Right now, contract caterers and restaurants are having to make tough decisions when it comes to how they source ingredients and adapt their menus to mitigate soaring food inflation and an over-reliance on imported goods. Supplier issues and product shortages have made businesses more vulnerable with many having to rely more on local suppliers; in some cases increasing costs further.
In a sector that has faced its fair share of hardship over the last few years, hospitality businesses now face another challenge - the pressing need to pass price hikes onto their customers.
For chefs and catering teams, cost management can no longer be solved by reducing portion sizes alone; you also need to be smarter and more creative about how you are sourcing goods and also the cuts of meat and ingredients you are using in recipes.
Meat prices are continuing to rise as soaring production costs hit. Experts say that farmers have also found the cost of rearing livestock, processing meat and transportation bills rising by around 50%. According to recent figures from analyst firm Kantar, beef has increased in price by 12% over the past year alone, the cost of a fresh leg of lamb is up 11.9%, meanwhile steak is now 10.2% more expensive, forcing chefs to think outside of the box and look for cheaper alternatives when planning new recipes.
Celebrity Chef and National Trust Food Specialist, Brian Turner, recently told The Caterer: “By buying directly from tenant farmers, National Trust chefs and catering teams have access to meats in all sizes from whole carcasses to individual cuts.” Turner said, "Forgotten cuts such as hand and spring of pork, neck of lamb or beef shin and brisket require longer, slower cooking times but the results are well worth it."
In a recent survey commissioned by Zupa, lack of creativity and innovation was highlighted as a key challenge for the sector, driven by lack of time and lack of training, even though 65% of chefs say they want to invest more time in the creativity of their cooking and menus. As well as investing in the right technology to free up more time for culinary exploration, getting creative with cheaper cuts of meat is one way of elevating plate quality and driving profit even while food costs continue to escalate. But there are other options too.
Here are my 8 surefire ways of how chefs and catering teams can help mitigate the impacts of food inflation:
1. Plant-forward - Try cutting down the proportion of meat used in your dishes making them more ‘plant-forward’, while replacing some of the meat content with beans and pulses. Customers won’t notice there is less meat in the dish and if you use cheaper cuts of meat, they won’t lose out on flavour and texture either.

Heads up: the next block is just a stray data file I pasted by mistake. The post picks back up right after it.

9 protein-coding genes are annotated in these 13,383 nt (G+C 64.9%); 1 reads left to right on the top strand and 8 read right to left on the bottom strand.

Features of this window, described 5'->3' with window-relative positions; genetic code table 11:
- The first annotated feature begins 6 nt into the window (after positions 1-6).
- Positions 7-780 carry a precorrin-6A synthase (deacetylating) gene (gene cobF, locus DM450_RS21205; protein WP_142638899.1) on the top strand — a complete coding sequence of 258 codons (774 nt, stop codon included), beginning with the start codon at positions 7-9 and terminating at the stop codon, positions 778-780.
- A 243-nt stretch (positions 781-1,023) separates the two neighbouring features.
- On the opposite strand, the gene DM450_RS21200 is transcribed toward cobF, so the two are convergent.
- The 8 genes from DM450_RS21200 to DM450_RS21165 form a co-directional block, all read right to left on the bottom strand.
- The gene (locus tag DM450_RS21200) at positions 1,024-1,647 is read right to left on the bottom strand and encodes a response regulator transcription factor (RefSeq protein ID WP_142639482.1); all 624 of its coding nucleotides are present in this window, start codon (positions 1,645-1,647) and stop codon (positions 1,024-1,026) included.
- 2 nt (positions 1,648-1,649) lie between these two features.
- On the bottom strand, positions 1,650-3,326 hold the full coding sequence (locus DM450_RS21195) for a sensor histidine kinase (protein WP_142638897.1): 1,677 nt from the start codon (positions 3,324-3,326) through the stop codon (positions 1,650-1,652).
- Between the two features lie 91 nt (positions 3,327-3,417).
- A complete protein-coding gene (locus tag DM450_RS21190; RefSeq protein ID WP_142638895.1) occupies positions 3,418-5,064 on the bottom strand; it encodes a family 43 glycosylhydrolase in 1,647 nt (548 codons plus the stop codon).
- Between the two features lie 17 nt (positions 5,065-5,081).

2. Pre-diced doesn’t cut it - Use more flavoursome cuts like chicken thighs instead of breast and instead of purchasing pre-diced or jointed chicken, buy a whole one. You can also use the carcass for making tasty stocks, soups and stews.
3. Keep track of demand - Don’t assume traditionally cheaper cuts of meat will always be the cheapest. Demand for chicken wings soared during the height of the pandemic as people stayed at home craving takeaways, this led to them doubling in price, prompting many chefs to ditch them for chicken thighs. Use technology like Caternet (Zupa’s P2P catering management system) to keep track of rapidly changing prices with both new and existing suppliers, control spending and buy more competitively with guaranteed best-priced goods.
4. Marinades and more - Get more creative with marinating and tenderising cheaper cuts of meat like flank and skirt. Take inspiration from people like Korean-born Australian chef, Aram Yun who sometimes uses the sweetness of fruits and peelings to marinate cheaper cuts of meat. Yun uses pears for marinating beef and apples for pork.
5. Elevate cheaper cuts - Try using cheaper cuts to be more creative with your recipes – such as using leftover beef shin shavings to make beef tartare. Also, platforms such as Caternet allow you to create exciting recipes using live product information fed by your suppliers, so you can cost, forecast and assess if dishes are financially viable as well as sharing them across your organisation.
6. Value options - While prices of lamb and beef are rocketing, other cheaper meats like pork can be a useful go to - pork cheeks are delicious braised in stock or sherry, while neck fillets are a better value option for steak.
7. Waste not - Offal from red meat and poultry is also enjoying growth in popularity, thanks to a number of innovative chefs across the country. When it comes to using different cuts of meat that might otherwise be discarded, cracking down on food waste can also be a driver of creativity in the kitchen. Using the right technology to keep on top of stock management is vital here, as it will not only save you time, but it will also give you complete visibility of the stock you have and in turn, help to reduce waste.
8. Seasonal gems - Purchase goods that are in season to make the most of lower prices and buy frozen produce when out of season. Much of the available frozen produce is very good, very nutritious – and usually much cheaper to buy.
Times are challenging to say the least, but over the coming months the most successful players in hospitality will be those who embrace technology, look at their cost base holistically, work closely with their supply chain, and really push chef creativity and innovation around cooking and menu planning to deliver tasty food as well as enhance business resilience.